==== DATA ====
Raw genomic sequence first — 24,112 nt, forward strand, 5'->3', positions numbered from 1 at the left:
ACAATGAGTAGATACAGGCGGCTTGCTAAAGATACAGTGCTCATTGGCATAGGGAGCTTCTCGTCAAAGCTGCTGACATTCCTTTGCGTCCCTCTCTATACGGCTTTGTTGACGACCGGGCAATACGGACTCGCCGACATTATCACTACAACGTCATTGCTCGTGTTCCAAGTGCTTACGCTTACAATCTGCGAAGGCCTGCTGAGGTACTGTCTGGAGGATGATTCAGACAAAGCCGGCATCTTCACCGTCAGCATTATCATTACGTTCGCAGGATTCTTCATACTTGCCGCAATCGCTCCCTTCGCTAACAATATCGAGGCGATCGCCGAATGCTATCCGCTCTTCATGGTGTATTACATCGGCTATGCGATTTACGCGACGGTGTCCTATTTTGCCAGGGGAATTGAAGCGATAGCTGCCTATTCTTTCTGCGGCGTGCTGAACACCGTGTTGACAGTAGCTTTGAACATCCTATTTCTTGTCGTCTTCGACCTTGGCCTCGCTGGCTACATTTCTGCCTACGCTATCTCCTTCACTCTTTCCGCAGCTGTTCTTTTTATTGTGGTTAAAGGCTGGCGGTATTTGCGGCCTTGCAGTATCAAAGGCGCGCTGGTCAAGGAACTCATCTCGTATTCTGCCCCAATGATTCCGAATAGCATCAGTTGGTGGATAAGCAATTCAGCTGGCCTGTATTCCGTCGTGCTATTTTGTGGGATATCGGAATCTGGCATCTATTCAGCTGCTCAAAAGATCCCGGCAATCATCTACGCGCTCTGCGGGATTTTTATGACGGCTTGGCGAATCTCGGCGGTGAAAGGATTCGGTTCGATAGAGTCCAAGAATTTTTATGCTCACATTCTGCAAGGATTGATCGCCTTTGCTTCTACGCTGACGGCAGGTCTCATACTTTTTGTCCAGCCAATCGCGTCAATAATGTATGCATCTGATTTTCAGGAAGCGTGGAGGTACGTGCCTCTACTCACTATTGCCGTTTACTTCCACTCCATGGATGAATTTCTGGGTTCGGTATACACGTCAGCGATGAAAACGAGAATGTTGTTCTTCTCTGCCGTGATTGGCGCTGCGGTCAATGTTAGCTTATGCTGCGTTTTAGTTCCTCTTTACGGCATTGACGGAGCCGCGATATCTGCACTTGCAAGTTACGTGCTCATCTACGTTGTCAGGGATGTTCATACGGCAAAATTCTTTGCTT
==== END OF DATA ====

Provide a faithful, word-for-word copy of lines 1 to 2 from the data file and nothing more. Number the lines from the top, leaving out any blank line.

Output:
Raw genomic sequence first — 24,112 nt, forward strand, 5'->3', positions numbered from 1 at the left:
ACAATGAGTAGATACAGGCGGCTTGCTAAAGATACAGTGCTCATTGGCATAGGGAGCTTCTCGTCAAAGCTGCTGACATTCCTTTGCGTCCCTCTCTATACGGCTTTGTTGACGACCGGGCAATACGGACTCGCCGACATTATCACTACAACGTCATTGCTCGTGTTCCAAGTGCTTACGCTTACAATCTGCGAAGGCCTGCTGAGGTACTGTCTGGAGGATGATTCAGACAAAGCCGGCATCTTCACCGTCAGCATTATCATTACGTTCGCAGGATTCTTCATACTTGCCGCAATCGCTCCCTTCGCTAACAATATCGAGGCGATCGCCGAATGCTATCCGCTCTTCATGGTGTATTACATCGGCTATGCGATTTACGCGACGGTGTCCTATTTTGCCAGGGGAATTGAAGCGATAGCTGCCTATTCTTTCTGCGGCGTGCTGAACACCGTGTTGACAGTAGCTTTGAACATCCTATTTCTTGTCGTCTTCGACCTTGGCCTCGCTGGCTACATTTCTGCCTACGCTATCTCCTTCACTCTTTCCGCAGCTGTTCTTTTTATTGTGGTTAAAGGCTGGCGGTATTTGCGGCCTTGCAGTATCAAAGGCGCGCTGGTCAAGGAACTCATCTCGTATTCTGCCCCAATGATTCCGAATAGCATCAGTTGGTGGATAAGCAATTCAGCTGGCCTGTATTCCGTCGTGCTATTTTGTGGGATATCGGAATCTGGCATCTATTCAGCTGCTCAAAAGATCCCGGCAATCATCTACGCGCTCTGCGGGATTTTTATGACGGCTTGGCGAATCTCGGCGGTGAAAGGATTCGGTTCGATAGAGTCCAAGAATTTTTATGCTCACATTCTGCAAGGATTGATCGCCTTTGCTTCTACGCTGACGGCAGGTCTCATACTTTTTGTCCAGCCAATCGCGTCAATAATGTATGCATCTGATTTTCAGGAAGCGTGGAGGTACGTGCCTCTACTCACTATTGCCGTTTACTTCCACTCCATGGATGAATTTCTGGGTTCGGTATACACGTCAGCGATGAAAACGAGAATGTTGTTCTTCTCTGCCGTGATTGGCGCTGCGGTCAATGTTAGCTTATGCTGCGTTTTAGTTCCTCTTTACGGCATTGACGGAGCCGCGATATCTGCACTTGCAAGTTACGTGCTCATCTACGTTGTCAGGGATGTTCATACGGCAAAATTCTTTGCTT